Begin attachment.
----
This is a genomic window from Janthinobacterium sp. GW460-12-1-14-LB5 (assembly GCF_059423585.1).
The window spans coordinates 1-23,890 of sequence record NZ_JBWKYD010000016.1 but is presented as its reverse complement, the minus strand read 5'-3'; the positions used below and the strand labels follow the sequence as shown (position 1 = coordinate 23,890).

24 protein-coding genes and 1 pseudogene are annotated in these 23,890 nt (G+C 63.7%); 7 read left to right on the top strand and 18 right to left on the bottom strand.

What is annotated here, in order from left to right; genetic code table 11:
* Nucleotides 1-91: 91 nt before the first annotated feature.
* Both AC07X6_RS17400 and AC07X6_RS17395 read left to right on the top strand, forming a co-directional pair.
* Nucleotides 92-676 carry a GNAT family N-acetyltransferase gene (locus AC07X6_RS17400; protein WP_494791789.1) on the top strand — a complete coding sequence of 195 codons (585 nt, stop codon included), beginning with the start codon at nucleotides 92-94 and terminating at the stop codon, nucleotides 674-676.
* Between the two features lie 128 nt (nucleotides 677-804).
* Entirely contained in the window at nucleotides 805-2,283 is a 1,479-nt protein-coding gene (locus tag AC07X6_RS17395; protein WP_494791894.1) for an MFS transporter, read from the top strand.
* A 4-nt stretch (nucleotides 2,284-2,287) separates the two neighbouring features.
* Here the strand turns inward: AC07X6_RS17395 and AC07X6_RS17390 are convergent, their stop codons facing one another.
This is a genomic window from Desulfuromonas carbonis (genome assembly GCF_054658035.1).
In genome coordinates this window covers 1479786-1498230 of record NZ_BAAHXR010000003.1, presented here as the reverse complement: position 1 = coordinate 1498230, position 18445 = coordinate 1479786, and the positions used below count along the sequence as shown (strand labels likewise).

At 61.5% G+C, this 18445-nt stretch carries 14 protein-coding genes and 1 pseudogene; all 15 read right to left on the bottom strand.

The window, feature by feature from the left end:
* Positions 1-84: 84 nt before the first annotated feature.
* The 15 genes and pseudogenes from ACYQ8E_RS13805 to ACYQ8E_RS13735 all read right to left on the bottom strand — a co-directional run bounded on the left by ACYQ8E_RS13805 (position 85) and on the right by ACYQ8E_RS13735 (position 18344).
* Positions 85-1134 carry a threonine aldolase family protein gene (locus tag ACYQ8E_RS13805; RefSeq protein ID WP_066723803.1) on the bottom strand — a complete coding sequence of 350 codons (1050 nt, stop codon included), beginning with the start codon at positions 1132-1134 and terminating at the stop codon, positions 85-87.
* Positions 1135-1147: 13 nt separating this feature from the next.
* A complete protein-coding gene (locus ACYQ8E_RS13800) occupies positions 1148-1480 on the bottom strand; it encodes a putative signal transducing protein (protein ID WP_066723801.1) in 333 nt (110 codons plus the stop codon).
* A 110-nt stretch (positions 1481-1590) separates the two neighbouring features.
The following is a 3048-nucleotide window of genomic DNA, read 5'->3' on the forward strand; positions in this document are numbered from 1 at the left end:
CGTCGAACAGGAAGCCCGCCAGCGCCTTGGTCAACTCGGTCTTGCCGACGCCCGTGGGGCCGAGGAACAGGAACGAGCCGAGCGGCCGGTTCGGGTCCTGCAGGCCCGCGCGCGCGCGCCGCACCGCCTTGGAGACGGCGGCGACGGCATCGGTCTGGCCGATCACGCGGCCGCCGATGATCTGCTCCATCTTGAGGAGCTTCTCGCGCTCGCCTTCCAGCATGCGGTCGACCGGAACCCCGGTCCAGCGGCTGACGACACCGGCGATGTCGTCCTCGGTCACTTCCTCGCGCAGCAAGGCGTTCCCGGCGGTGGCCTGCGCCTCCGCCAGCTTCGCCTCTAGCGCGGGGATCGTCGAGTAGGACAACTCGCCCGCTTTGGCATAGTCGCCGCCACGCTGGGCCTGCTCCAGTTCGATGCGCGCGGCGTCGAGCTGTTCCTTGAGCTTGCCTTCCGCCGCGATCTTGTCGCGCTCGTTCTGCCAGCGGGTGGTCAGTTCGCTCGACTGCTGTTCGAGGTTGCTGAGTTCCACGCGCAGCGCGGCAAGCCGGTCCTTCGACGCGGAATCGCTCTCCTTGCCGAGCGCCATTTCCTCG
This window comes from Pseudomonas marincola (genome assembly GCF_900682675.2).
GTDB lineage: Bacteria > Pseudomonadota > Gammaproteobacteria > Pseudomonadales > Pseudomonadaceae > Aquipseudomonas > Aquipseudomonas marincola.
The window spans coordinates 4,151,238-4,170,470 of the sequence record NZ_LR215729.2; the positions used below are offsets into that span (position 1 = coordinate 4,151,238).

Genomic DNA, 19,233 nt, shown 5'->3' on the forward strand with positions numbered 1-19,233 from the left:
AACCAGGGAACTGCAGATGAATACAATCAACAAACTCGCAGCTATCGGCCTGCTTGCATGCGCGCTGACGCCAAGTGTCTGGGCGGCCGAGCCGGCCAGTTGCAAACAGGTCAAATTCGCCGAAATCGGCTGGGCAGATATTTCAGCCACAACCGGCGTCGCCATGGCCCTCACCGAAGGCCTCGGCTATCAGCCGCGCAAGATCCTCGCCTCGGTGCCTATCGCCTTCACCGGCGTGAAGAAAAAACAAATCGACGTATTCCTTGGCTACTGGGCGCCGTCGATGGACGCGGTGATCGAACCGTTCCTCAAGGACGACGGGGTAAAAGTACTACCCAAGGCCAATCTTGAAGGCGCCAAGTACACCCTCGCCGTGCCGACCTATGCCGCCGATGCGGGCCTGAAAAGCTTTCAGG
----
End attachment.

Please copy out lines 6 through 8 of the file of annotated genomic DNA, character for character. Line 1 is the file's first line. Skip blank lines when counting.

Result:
* Both AC07X6_RS17400 and AC07X6_RS17395 read left to right on the top strand, forming a co-directional pair.
* Nucleotides 92-676 carry a GNAT family N-acetyltransferase gene (locus AC07X6_RS17400; protein WP_494791789.1) on the top strand — a complete coding sequence of 195 codons (585 nt, stop codon included), beginning with the start codon at nucleotides 92-94 and terminating at the stop codon, nucleotides 674-676.
* Between the two features lie 128 nt (nucleotides 677-804).